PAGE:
9/11 stories from our own hometown residents

By Julie Giyer
Kern Valley Sun


Zac Boyd – Engineer/Firefighter @ Station 72 in Lake Isabella

Boyd was 18 years old and in his first year of college when his roommate awoke him and told him of the first plane crashing into one of the towers. At first they thought it was an accident. When the second tower was hit by another plane they knew this was intentionally. He was glued to the television during the entire event. As a teenager he never intended on becoming a firefighter. Now, looking back he’s glad he did. Boyd explained how each firefighter carries a patch on their SCVA’s and when one of them stops moving it gives off a warning, that will eventually sound to an alarm.

He heard stories of rescuers hearing alarm sounds from all over the wreckage, an orchestra of beeps signaling the deaths and injuries of many. He shared a heartwarming story with us about a firefighter named Stephen Siller. Siller was a firefighter from Brooklyn’s Squad #1. He gave his life to save many. In honor of his service, The Tunnel of Towers Foundation was created. This foundation provides assistance to the 343 fallen firefighters as well as post 9/11 veterans.

Boyd said he admired the amount of patriotism that went on after the events of 9/11. He stated that it was important because it showed true American defiance. It showed that Americans were not going to take it, and stand together. That’s the silver lining of it all, no matter what Americans still come together on this day every year and stand tall.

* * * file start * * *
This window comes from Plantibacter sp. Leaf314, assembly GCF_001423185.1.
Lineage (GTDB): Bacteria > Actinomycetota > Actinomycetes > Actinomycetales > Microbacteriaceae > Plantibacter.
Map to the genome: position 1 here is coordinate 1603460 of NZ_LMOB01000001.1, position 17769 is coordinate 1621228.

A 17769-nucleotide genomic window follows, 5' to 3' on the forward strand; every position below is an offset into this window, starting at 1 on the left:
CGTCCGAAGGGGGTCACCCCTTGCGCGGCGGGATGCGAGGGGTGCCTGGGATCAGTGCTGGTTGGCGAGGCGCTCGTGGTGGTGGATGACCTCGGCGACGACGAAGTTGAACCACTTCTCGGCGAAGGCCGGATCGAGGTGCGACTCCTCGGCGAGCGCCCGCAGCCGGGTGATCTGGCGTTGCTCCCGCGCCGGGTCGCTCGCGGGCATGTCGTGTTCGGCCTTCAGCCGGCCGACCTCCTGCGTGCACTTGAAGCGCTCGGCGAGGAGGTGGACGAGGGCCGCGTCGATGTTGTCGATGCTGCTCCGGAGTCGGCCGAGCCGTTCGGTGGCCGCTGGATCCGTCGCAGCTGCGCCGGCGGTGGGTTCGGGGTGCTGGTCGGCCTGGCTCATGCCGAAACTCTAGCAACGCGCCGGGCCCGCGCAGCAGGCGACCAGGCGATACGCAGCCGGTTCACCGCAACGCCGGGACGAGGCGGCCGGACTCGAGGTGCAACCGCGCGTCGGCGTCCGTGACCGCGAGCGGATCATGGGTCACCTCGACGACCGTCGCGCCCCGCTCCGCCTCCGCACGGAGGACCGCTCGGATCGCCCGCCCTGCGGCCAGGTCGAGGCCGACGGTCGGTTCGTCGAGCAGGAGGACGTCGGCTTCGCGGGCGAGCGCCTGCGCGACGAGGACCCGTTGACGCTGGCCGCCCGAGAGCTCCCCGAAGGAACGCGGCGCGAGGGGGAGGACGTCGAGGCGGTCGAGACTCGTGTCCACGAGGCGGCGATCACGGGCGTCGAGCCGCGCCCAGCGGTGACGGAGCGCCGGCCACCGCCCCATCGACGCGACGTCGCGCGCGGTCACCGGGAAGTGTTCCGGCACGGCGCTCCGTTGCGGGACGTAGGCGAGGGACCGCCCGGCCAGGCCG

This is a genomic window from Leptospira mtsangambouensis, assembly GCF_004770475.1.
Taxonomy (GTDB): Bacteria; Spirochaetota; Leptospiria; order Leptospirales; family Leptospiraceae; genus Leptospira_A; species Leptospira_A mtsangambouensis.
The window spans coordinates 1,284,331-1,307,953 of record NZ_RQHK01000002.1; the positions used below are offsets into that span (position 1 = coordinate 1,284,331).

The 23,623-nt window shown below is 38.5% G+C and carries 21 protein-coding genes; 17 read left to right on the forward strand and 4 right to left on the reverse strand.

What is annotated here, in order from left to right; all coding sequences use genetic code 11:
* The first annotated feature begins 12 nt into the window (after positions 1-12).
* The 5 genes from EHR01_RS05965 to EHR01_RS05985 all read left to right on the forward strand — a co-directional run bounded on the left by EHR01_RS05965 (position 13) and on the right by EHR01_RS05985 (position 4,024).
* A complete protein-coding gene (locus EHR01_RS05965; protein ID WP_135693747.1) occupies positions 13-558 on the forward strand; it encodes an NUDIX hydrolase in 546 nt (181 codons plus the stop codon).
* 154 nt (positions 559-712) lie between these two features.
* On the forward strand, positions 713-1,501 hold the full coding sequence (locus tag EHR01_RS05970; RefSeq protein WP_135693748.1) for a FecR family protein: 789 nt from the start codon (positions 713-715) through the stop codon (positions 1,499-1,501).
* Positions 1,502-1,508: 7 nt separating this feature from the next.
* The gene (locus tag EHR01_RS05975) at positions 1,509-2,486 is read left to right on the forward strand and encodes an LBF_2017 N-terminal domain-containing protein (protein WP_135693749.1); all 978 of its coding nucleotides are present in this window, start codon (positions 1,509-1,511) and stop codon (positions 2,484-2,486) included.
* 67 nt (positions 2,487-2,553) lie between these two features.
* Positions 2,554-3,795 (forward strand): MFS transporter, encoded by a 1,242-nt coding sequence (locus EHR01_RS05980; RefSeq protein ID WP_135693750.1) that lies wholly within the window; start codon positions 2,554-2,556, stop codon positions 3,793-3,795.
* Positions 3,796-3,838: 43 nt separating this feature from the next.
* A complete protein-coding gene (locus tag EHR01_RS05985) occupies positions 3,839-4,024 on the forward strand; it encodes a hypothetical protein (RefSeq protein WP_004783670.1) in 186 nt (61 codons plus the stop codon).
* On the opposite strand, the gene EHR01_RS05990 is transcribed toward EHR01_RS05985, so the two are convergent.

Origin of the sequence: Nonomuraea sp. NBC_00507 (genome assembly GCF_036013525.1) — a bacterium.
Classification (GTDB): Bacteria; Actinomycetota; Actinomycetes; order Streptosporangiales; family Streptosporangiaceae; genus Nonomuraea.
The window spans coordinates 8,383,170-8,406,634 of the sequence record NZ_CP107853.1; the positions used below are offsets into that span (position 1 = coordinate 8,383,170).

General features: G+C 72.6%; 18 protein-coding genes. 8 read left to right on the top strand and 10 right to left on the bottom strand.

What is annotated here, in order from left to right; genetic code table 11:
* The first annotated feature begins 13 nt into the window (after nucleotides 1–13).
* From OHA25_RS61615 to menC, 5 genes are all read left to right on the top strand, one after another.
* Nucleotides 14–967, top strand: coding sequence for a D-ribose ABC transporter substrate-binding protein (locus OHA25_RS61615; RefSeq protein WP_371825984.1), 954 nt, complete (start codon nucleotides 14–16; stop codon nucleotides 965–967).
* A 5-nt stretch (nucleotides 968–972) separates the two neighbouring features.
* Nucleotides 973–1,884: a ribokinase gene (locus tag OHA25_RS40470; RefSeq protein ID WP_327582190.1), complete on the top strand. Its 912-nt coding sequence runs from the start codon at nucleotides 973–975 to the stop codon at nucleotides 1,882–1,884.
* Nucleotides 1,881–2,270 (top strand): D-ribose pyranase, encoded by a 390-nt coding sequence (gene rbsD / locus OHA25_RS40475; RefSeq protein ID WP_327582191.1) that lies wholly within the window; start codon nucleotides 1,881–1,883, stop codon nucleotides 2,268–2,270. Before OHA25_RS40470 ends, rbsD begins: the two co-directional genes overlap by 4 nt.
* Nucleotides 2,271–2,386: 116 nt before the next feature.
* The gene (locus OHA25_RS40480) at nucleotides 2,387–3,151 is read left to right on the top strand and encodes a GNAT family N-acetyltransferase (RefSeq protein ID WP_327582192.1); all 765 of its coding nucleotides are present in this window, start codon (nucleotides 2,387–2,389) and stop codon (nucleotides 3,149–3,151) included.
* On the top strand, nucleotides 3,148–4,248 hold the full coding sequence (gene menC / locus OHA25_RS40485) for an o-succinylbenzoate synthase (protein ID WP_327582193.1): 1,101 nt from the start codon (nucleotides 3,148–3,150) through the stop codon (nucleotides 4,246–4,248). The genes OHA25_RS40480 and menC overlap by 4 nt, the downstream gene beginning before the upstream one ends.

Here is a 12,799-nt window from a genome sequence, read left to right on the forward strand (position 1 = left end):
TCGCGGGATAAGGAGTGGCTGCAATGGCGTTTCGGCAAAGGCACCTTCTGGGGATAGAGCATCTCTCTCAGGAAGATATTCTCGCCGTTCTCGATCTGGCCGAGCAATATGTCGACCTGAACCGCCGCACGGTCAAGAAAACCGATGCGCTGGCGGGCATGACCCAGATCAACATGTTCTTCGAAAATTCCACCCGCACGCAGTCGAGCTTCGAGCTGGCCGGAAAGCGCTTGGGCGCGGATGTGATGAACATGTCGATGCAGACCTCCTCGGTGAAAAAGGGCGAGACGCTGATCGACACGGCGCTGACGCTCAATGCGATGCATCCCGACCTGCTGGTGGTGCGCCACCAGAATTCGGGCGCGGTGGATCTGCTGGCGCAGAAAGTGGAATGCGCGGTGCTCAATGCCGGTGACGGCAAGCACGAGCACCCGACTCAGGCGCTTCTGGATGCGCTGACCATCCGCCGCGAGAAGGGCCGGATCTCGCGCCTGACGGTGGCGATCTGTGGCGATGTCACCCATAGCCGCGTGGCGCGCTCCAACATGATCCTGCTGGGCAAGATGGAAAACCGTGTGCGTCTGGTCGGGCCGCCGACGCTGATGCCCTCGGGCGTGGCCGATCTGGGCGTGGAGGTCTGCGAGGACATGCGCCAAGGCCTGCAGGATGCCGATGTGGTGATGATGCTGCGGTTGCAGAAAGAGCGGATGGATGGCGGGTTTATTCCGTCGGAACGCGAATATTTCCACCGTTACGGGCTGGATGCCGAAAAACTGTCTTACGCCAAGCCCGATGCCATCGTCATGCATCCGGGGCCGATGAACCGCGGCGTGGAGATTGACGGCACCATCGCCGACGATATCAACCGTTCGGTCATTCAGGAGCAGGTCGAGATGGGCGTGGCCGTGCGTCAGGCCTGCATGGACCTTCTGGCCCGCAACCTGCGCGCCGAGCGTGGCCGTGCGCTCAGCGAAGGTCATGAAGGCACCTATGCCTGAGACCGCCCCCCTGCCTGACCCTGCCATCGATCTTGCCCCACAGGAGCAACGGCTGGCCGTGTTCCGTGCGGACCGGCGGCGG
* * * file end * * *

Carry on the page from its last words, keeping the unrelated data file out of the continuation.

Michael Alves-Sheriff’s Support Technician @ Kern Valley Substation in Lake Isabella
Submitted by Michael Alves

I was at high school in N.J. It was my junior year. My classmates and I were in our first period in print shop and our teacher brought a television into the classroom and told us what was going on and let us watch it. About an hour after the second plane hit we were all sent home for the rest of the day. While we were all watching it happen on television it didn’t seem real, it was like we were watching a movie. None of us could believe it. At first we all just thought a plane crashed into one of the twin towers. We had no idea it was a terrorist attack until we all saw the second plane crash into the other tower. I’ll never forget watching it with my classmates. I was nervous because my grandparents lived in Kearny, N.J. which was just minutes from N.Y.

They used to take me to the end of this one street a few blocks away from their house where you could see a perfect view of the twin towers. So knowing my family was so close to this attack made me nervous for their well-being and it also kind of angered me. I remember calling my mom and dad and asking if my grandparents were alright and how everything was there. I also remember all flights being grounded and my mom coming and picking me up from school and talking with her on the way home. I wasn’t really too scared because like I said it was just really hard to believe it was actually real. After a while when it kind of sunk in what exactly happened all of the shock wore off and my main feeling was anger that this happened. So I was mainly just mad that the attack happened at all and I was nervous of future attacks happening. It’s crazy to think this was 18 years ago, now. Can’t believe it’s been that long and it is still kind of hard to believe that it happened at all when you look back on it. Just like how we all originally felt while watching it. Still feels like a movie.

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